Gausman lasted a bit longer than one inning in a 4-3 loss to the Yankees. He pitched six innings and gave the Orioles a fair chance to win in his first start back from Triple-A Norfolk. But the first inning was the one he wished he could have back, with the Yankees scoring three of their four runs in the opening frame.
The Yankees sent eight batters to the plate in the first inning, with Jacoby Ellsbury, Brett Gardner, Mark Teixeira and Brian McCann all collecting hits -- Teixeira's being a two-run homer.
"That entire lineup is just veteran guy after veteran guy. That first inning I was definitely more around the center of the plate than any others," Gausman said. "I think after that, I really established throwing my fastball in for strikes, and I think it showed after that."
After his first-inning bump, Gausman scattered just two hits and one run through the next five frames. The right-hander entered the start having surrendered 17 earned runs in the first inning throughout his career, the highest total for any inning except for the fourth, in which he had given up 25.
O's manager Buck Showalter said he was proud of the way Gausman presented himself and added that the mistakes in the first inning had to do with his breaking ball.
"By the way he came back and pitched after that, he was very competitive. I've got no problem with pitch selection, just where he got them," Showalter said. "He made some really good pitches later on. He kept us in the game, and we got engaged in it because he didn't implode."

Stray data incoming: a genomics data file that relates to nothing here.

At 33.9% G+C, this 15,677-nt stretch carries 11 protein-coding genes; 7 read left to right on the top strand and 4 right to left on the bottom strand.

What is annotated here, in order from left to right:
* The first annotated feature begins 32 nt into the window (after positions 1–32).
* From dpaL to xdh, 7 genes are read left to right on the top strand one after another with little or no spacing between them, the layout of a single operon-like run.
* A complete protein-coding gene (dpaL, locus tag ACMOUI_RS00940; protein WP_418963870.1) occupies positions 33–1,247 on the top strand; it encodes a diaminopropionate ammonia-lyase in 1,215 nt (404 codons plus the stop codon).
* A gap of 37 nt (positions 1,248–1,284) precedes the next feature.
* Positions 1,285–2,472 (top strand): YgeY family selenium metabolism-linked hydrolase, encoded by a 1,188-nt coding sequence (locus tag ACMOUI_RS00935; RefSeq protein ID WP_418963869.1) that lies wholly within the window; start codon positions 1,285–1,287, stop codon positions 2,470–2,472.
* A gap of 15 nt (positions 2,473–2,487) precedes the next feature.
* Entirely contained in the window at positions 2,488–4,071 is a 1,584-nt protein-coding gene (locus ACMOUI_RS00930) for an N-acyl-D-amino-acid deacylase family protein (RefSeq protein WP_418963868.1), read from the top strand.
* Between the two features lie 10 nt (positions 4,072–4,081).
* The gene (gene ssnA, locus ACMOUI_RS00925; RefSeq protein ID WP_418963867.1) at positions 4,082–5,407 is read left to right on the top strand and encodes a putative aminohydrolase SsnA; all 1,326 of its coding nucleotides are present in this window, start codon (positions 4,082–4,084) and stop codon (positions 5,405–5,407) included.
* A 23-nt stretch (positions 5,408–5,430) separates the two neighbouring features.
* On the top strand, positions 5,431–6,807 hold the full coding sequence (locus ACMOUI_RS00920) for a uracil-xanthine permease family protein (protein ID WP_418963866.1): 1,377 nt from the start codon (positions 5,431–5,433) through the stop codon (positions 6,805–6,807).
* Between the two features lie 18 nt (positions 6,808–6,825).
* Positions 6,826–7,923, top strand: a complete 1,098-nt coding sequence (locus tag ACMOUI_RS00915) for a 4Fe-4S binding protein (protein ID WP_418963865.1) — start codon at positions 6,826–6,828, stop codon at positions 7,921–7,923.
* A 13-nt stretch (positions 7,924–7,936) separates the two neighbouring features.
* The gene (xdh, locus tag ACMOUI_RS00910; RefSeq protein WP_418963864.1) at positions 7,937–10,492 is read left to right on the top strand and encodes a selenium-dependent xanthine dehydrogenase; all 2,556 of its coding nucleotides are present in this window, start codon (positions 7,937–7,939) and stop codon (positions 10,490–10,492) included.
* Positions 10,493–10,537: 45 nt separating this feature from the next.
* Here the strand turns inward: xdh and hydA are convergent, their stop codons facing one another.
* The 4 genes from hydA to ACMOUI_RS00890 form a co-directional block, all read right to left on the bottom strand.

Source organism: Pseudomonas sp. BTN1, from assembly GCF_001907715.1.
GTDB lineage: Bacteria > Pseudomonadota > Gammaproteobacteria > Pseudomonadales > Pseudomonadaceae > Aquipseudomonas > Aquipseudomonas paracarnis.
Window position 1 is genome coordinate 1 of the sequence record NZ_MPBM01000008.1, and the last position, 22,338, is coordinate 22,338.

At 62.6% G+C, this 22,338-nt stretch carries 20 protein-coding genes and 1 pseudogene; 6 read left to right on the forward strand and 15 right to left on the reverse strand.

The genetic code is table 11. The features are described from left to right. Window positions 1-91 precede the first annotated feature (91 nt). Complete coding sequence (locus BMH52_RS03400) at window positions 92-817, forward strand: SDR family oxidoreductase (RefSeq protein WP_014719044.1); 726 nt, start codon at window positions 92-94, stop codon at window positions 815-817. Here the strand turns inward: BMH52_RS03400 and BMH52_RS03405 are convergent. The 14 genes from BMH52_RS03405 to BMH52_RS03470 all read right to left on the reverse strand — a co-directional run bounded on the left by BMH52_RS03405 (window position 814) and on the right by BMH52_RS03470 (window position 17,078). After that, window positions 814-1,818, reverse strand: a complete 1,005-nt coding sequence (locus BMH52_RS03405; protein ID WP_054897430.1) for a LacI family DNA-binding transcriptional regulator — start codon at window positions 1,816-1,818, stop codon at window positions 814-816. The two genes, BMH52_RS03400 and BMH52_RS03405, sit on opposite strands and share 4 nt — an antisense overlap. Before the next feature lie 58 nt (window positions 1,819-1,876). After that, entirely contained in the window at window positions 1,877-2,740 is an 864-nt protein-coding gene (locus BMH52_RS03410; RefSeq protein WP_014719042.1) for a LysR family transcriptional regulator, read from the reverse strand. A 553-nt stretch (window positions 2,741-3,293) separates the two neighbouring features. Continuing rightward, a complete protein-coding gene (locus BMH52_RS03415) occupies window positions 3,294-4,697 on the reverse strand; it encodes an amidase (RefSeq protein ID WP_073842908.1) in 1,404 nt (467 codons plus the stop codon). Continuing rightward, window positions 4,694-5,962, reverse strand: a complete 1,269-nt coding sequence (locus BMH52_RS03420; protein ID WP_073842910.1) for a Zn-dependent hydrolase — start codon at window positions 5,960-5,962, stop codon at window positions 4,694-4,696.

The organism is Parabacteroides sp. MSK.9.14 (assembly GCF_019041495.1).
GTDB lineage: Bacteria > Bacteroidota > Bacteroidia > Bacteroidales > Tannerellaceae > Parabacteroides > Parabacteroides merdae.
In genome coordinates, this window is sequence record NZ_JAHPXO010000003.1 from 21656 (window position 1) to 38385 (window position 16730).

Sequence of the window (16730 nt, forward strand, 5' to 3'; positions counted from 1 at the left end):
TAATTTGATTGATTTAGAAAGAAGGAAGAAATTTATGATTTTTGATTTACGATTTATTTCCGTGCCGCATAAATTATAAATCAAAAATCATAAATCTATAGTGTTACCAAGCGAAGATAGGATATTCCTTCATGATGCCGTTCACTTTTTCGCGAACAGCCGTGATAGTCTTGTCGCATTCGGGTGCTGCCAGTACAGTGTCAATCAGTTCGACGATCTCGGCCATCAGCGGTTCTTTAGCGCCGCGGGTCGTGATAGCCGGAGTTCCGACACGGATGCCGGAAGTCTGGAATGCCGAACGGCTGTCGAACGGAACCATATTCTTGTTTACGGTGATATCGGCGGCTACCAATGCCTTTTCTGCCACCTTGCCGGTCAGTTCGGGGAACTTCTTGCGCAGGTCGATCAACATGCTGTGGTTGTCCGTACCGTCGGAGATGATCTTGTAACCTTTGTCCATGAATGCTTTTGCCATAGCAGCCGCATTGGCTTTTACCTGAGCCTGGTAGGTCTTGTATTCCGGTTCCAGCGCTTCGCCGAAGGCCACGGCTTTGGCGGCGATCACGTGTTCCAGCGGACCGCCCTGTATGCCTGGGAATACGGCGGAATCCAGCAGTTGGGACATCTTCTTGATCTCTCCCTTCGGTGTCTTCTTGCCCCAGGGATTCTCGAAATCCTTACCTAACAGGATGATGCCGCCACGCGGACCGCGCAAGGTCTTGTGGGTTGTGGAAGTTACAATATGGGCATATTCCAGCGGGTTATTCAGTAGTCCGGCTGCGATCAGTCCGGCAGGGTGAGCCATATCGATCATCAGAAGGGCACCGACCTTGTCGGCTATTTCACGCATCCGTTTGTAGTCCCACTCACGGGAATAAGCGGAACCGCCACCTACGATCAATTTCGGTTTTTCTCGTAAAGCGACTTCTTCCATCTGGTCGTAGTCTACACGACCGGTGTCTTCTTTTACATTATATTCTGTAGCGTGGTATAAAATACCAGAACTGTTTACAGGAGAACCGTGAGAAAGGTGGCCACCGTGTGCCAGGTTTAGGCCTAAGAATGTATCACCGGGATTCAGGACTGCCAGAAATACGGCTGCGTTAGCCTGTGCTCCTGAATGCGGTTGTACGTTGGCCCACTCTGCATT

Gausman didn't receive much offensive support and has now had just four runs of support across his four starts.
The general consensus from the Orioles heading into the start was that if Gausman proved himself, he would stay in the Major Leagues. He's shuttled back and forth between the Majors and Minors this season and went to Norfolk over the All-Star break to stay on a regular schedule. Showalter seemed pleased with Gausman's performance Wednesday, and now Gausman is hoping to find some sort of routine.
"That's what it's all about, is kind of getting into a routine, especially for a starting pitcher," Gausman said. "You lose your routine, you can kind of get out of whack. Maybe we're prima donnas in that sense, but it's just one of those things that we find what works for us. I think when you know every given day what you're going to be doing that day, it only helps you."
Grace Raynor is an associate reporter for MLB.com.